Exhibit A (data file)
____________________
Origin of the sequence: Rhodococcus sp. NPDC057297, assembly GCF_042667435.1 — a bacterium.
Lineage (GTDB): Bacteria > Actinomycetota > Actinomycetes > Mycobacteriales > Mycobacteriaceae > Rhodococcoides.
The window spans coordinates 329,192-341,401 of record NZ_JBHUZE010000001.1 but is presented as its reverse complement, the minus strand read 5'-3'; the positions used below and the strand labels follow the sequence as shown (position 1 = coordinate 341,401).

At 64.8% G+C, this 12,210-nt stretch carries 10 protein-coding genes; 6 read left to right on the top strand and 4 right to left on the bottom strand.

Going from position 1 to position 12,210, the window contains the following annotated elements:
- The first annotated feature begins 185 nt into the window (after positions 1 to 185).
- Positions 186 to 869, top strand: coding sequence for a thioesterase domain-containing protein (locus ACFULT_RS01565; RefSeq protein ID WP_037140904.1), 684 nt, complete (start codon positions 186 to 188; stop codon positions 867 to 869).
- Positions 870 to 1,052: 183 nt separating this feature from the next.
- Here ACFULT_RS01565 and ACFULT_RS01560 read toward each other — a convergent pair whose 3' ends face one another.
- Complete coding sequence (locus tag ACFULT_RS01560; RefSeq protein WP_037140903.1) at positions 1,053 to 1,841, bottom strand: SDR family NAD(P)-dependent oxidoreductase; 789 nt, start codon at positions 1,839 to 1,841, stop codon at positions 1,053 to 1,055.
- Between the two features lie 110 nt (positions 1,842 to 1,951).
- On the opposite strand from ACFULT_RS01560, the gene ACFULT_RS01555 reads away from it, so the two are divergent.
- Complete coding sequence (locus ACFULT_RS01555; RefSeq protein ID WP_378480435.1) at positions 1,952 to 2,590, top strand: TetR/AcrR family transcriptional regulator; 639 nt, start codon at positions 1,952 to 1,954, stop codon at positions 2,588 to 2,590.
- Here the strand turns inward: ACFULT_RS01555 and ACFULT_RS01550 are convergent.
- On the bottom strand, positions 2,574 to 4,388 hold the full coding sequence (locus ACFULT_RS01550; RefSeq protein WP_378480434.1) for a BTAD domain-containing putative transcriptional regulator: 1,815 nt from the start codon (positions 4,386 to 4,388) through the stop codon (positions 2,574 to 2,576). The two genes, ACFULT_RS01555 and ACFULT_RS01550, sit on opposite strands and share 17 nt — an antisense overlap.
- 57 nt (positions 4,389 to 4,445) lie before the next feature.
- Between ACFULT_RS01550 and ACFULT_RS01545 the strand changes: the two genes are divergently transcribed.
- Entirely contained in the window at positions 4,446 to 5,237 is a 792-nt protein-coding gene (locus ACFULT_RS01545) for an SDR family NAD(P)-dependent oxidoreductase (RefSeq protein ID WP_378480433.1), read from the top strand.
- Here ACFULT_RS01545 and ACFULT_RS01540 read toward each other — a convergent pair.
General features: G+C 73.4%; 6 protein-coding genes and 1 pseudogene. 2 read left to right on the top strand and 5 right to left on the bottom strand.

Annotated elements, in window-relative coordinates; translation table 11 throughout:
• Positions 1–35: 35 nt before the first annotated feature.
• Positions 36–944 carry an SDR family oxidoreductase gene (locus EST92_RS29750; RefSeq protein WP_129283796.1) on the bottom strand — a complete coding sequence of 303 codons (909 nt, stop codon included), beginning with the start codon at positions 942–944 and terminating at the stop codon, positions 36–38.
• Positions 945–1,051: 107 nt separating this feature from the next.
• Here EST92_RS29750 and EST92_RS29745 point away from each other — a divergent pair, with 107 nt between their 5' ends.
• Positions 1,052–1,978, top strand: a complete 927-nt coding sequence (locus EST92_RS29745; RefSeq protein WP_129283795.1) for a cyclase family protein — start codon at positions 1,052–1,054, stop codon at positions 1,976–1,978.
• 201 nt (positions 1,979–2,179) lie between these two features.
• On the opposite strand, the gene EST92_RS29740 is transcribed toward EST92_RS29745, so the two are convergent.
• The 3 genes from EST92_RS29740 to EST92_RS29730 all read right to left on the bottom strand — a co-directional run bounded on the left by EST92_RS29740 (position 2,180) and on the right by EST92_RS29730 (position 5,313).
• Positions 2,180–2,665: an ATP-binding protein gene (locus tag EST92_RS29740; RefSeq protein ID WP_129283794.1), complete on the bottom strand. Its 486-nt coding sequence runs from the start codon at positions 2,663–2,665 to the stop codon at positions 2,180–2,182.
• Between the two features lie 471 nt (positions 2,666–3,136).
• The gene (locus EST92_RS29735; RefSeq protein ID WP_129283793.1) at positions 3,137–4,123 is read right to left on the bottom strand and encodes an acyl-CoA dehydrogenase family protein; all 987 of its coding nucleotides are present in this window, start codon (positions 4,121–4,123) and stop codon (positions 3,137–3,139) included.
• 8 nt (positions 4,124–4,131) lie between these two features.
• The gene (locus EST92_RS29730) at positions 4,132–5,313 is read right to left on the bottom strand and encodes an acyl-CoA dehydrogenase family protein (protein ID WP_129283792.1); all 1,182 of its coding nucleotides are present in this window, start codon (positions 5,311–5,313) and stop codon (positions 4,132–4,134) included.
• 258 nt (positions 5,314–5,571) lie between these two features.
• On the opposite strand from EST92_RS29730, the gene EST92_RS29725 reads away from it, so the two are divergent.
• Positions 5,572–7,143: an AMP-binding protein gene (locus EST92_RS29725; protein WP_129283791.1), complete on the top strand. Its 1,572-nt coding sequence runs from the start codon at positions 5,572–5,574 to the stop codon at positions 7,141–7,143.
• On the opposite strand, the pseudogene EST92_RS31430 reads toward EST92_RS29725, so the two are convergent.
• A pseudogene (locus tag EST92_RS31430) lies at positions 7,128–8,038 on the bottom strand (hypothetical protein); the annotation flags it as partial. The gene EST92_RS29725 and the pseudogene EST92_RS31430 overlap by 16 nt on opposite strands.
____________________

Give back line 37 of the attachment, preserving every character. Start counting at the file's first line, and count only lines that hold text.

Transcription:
• Positions 5,572–7,143: an AMP-binding protein gene (locus EST92_RS29725; protein WP_129283791.1), complete on the top strand. Its 1,572-nt coding sequence runs from the start codon at positions 5,572–5,574 to the stop codon at positions 7,141–7,143.